Currently, the application updater uses a URL from the preferences and validates against a CA in the preferences. I see the need for this; different browser releases (aurora, nightly, custom builds) may want their own update servers. However, preferences can be edited without root permissions. I could theoretically set a victim's firefox to use my own update server with 20 seconds of *non root* access to the machine, with a keyboard and nothing else. With this I can put in any exploit I want. Shouldn't the URL and details of SSL certificate for updating be in a more locked down place? (Ideally hardcoded strings would be nice, but that creates issues with custom builds, and besides it would be easier to just replace/patch the FF binary if you have that kind of access) There probably are more security-related prefs that should be root-protected as well. : http://mxr.mozilla.org/mozilla-central/source/toolkit/mozapps/update/nsUpdateService.js
Additionally, this pref seems to be per-profile/per-user. However, IIRC updating is global. Wouldn't it be possible for a non-root user to tweak this pref and wait for an update? Or is this pref only for addons? (It doesn't seem to be, but I would need to check the code thoroughly)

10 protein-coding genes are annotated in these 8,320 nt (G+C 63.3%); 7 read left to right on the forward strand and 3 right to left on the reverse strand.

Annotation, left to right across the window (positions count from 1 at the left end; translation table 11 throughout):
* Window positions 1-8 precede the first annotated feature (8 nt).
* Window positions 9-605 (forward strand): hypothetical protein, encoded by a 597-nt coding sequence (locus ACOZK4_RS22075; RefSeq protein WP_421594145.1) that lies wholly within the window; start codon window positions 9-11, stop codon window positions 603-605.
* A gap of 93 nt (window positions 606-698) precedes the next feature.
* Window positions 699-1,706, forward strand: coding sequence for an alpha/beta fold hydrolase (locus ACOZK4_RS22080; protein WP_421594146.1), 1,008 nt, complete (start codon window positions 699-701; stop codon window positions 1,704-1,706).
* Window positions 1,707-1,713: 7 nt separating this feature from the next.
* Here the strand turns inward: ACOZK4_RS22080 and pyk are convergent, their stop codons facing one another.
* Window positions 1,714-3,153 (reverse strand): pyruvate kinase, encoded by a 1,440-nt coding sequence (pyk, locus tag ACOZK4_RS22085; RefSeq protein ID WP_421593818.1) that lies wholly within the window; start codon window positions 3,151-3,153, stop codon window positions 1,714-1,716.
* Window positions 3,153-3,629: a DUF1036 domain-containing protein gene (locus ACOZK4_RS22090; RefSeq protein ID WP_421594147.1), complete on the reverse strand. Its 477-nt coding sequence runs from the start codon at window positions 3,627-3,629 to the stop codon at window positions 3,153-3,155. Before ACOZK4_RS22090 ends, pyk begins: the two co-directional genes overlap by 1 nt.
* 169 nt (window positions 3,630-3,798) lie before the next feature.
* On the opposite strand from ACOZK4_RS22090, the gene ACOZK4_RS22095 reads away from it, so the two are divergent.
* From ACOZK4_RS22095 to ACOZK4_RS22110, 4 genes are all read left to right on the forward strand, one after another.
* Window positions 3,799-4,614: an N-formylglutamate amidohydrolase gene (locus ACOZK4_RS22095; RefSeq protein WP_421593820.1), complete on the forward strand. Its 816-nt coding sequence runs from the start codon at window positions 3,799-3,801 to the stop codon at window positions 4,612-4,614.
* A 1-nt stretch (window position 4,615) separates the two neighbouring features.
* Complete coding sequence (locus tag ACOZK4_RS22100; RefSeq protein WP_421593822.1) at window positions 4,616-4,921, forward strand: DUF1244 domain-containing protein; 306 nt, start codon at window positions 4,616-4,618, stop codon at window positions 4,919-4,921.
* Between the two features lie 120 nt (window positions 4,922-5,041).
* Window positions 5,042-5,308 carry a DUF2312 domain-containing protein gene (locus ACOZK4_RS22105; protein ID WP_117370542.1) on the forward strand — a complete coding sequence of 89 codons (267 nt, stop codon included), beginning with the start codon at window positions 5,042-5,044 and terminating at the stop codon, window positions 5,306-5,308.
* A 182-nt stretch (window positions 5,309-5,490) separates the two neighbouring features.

(In reply to Manish Goregaokar [:manishearth] from comment #1) > Additionally, this pref seems to be per-profile/per-user. However, IIRC > updating is global. This alone seems like an argument enough to move this and other application update prefs into their own file in the application installation dir. If the application is properly installed then non-root users won't be able to change it, but it'd still be trivial to find and modify for those who actually need to.
(In reply to Dave Garrett from comment #2) > This alone seems like an argument enough to move this and other application > update prefs into their own file in the application installation dir. If the > application is properly installed then non-root users won't be able to > change it, but it'd still be trivial to find and modify for those who > actually need to. On thinking about this further, this doesn't make as much sense, if there are two users on the system, where will FF get its update info from if the prefs conflict? Maybe these prefs are only for addons. However, I'd like to see where the update URL and CA details are stored for the actual application update.
The SSL certificate check was added to mitigate mitm attacks and not attacks on systems that have already been compromised. The longer term solution is to implement mar signing which is implemented on Windows where we no longer check the SSL certificate and we have patches close to landing for Mac and Linux where we will remove the SSL certificate checks after they have landed. I'd provide bug numbers but I am away from home on a mobile device.
3 years ago
The cert check is now disabled on Windows, Mac, and Linux and Bug 1182352 will remove the cert check code from app update.